When we think of geophysical interpretation, seismic interpretation often comes to mind immediately. However, many other geophysical methods are used in geophysical interpretation, and we briefly consider two of them here — the gravity and magnetics methods. These are often termed potential-field methods because they deal with force fields derivable from potential energy functions. Potential fields have been used in prospecting for minerals in the mining industry and as reconnaissance tools in the petroleum industry.
Nettleton (1971, p. ix) terms the use of gravity and magnetics methods as “the other five percent,” because the seismic method accounts for 95% of expenditures in geophysical exploration for petroleum. However, this does not mean that potential-field methods make an inconsequential contribution. Although these methods have less resolving power than seismic prospecting methods, they are generally less expensive. As a rule of thumb, Nettleton gives comparative costs of magnetic, gravity, and seismic data as 1:10:100.
Gravity exploration is sensitive to the anomalous mass of a subsurface body, whereas magnetic surveys are sensitive to magnetic susceptibility of rock bodies. Gravity exploration uses gravimeters, and magnetic surveys use magnetometers. Good descriptions of these instruments are given in Telford et al. (1976). Gravimeters and magnetometers can obtain measurements in the air, on sea, on land, and inside the borehole.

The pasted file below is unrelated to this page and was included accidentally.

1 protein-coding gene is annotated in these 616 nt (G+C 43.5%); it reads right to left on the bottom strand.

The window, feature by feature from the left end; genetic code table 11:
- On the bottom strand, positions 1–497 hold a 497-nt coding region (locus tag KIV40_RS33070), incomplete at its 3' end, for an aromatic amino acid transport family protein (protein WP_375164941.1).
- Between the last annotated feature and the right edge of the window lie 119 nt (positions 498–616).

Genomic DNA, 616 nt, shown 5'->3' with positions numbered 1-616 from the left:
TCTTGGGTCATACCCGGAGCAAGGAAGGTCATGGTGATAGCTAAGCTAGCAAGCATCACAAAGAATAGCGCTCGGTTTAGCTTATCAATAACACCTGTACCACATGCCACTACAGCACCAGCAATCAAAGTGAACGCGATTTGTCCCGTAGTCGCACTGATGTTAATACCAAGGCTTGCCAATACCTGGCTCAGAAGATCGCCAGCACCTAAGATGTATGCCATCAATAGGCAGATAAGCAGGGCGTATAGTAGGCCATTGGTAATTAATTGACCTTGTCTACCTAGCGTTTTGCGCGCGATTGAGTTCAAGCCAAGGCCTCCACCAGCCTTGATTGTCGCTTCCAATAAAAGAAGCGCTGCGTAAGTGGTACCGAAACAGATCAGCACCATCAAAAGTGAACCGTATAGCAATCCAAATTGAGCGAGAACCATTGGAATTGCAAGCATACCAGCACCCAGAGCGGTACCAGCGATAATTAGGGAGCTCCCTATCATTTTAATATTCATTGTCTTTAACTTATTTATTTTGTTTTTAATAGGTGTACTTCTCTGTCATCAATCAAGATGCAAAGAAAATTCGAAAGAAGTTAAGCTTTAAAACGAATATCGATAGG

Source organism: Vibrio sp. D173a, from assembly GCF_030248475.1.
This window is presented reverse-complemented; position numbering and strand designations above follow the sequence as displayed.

Potential-field methods are useful in many aspects of exploring for petroleum traps, including analysis of source-rock deposition, source maturation, hydrocarbon migration, seals, and timing of emplacement of each component of the petroleum system. These
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Fundamentals of Geophysical Interpretation, SEG Geophysical Monograph Series No. 13, is a practical handbook for the petroleum geophysicist. Fundamental concepts are explained using heuristic descriptions of seismic modeling, deconvolution, depth migration, and tomography. Pitfalls in processing and contouring are described briefly. Applications include petroleum exploration of carbonate reefs, salt intrusions, and overthrust faults. The book includes past, present, and possible future developments in time-lapse seismology, borehole geophysics, multicomponent seismology, and integrated reservoir characterization.